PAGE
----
Does this sound familiar?
James was cleaning out the attic one day when he came across a ticket from a shoe repair shop. The date stamped on the ticket showed it was over eleven years old. He felt sure the shoes would not still be there, but decided to stop by and check anyway.
He handed the ticket to the man behind the counter, who scowled at the date. "Just a minute," said the clerk. "I'll have to look for these." He disappeared into a back room.
After a few minutes, the clerk called out, "What do you know – here they are!"
"That's terrific!" said James, hardly believing his good fortune.
The man came back to the counter, empty-handed. "They'll be ready Thursday," he said.
I hope James is the patient sort.
We should all be masters of patience; after all, we've had plenty of practice. But mustering patience with unreasonable people (including ourselves) may seem more than we can manage some days.
I heard about an elderly patient in an American hospital who was recovering from a medical procedure. He decided to take a look at his recovery-room record attached to the bed frame. He leafed through the pages, then stopped at one particular notation and furled his brow in consternation.
"I know I was in a bit of a muddle, but I didn't realize I was that bad," he said apologetically to his nurse. "I hope I didn't offend anyone."
She glanced to the spot where he pointed. “Don’t worry,” she said. “SOB doesn’t mean what you think. It stands for ‘short of breath.’”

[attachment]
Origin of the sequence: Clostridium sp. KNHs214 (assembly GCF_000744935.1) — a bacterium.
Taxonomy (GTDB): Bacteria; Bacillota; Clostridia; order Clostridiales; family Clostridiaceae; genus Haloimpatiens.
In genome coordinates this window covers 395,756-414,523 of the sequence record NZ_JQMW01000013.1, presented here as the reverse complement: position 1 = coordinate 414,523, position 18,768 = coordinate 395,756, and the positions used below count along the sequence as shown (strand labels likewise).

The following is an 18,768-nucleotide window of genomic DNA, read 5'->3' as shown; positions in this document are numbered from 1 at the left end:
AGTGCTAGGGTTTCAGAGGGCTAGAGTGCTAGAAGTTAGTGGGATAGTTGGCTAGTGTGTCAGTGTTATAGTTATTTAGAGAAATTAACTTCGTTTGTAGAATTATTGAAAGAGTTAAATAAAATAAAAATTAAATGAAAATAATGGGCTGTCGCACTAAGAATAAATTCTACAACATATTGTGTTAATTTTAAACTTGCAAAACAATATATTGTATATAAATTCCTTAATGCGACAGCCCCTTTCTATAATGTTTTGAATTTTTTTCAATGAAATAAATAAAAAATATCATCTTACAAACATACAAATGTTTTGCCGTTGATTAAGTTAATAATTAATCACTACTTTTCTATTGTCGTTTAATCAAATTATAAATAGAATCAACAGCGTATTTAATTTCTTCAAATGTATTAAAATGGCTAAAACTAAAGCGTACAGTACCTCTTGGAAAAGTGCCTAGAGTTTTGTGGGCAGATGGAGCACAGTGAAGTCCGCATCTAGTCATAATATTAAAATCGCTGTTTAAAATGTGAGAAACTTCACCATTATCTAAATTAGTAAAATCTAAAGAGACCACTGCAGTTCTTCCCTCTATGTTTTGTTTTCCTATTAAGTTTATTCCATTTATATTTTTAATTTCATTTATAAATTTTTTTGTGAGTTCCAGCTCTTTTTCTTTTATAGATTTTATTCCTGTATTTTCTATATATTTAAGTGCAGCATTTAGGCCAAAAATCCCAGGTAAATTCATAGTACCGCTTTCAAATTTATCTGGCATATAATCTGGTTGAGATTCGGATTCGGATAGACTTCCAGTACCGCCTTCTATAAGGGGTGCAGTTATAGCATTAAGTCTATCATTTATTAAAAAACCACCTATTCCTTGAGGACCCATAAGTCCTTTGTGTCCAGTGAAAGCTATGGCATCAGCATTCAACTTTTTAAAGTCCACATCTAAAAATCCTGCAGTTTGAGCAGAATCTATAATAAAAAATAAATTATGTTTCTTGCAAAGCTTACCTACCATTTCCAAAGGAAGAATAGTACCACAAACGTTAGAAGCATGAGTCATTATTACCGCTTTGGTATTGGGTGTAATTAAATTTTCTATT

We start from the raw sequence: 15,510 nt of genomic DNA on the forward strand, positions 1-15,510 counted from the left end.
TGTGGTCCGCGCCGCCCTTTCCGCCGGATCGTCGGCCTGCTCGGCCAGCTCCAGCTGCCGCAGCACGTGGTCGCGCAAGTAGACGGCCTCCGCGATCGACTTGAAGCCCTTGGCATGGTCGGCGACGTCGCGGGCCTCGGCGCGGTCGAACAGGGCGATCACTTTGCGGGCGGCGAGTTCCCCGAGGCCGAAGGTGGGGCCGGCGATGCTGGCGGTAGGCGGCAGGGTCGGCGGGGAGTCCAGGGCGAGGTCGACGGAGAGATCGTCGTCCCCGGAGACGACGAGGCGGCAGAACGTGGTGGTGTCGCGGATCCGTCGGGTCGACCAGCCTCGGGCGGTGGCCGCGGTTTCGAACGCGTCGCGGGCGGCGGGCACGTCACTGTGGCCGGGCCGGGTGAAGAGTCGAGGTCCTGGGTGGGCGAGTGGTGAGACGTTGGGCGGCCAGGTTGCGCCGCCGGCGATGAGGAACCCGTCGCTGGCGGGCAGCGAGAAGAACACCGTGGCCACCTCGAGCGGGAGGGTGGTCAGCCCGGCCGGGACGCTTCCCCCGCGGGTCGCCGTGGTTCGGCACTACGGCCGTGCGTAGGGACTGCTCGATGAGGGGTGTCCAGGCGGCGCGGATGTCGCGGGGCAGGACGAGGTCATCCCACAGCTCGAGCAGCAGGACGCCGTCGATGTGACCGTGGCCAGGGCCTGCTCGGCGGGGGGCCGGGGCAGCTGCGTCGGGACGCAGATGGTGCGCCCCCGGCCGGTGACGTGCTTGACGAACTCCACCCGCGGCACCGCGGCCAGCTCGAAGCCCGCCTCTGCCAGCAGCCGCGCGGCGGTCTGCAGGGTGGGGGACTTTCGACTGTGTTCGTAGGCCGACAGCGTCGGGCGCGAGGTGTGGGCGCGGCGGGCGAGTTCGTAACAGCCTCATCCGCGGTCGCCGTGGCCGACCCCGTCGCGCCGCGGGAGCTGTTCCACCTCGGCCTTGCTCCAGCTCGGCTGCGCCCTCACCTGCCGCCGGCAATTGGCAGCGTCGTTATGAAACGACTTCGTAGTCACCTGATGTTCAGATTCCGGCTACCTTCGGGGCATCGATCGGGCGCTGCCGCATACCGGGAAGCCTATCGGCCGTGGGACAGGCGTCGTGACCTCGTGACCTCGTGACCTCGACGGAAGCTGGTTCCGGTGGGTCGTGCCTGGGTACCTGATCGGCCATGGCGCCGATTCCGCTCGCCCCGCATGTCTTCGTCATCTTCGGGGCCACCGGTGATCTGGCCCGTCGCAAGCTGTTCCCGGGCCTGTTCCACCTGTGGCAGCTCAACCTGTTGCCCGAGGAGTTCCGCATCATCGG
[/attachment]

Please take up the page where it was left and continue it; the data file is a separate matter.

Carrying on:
But I suspect that in some cases it does have a double meaning. Especially if the patient is in pain, fearful or just plain out of sorts. (And that goes for some of the hospital staff, too.)
Prime Minister Margaret Thatcher once said, “I am extraordinarily patient, provided I get my own way in the end.” But we don’t always get our own way. And patience can be taxed beyond reason.
Where does understanding come from when it feels as if there is nothing left?
It can come from the simple act of remembering. To remember is to understand. It is not about gritting one’s teeth and forcing oneself to be more patient. It is actually easier than that.
Do you remember what it was like to be a child? No parent should ever forget. And to remember is to understand.
Do you remember what it was like to be a student? Every teacher should try to remember, and especially if they feel frustrated.
Do you remember what it is like to be a patient? Doctors and nurses show more empathy after they have also spent time in a hospital bed.
Do you remember what it was like to be lonely? To be first? To be last? To fail? To succeed? To be afraid? To remember is to understand.
And to understand is to be patient.
-- Steve Goodier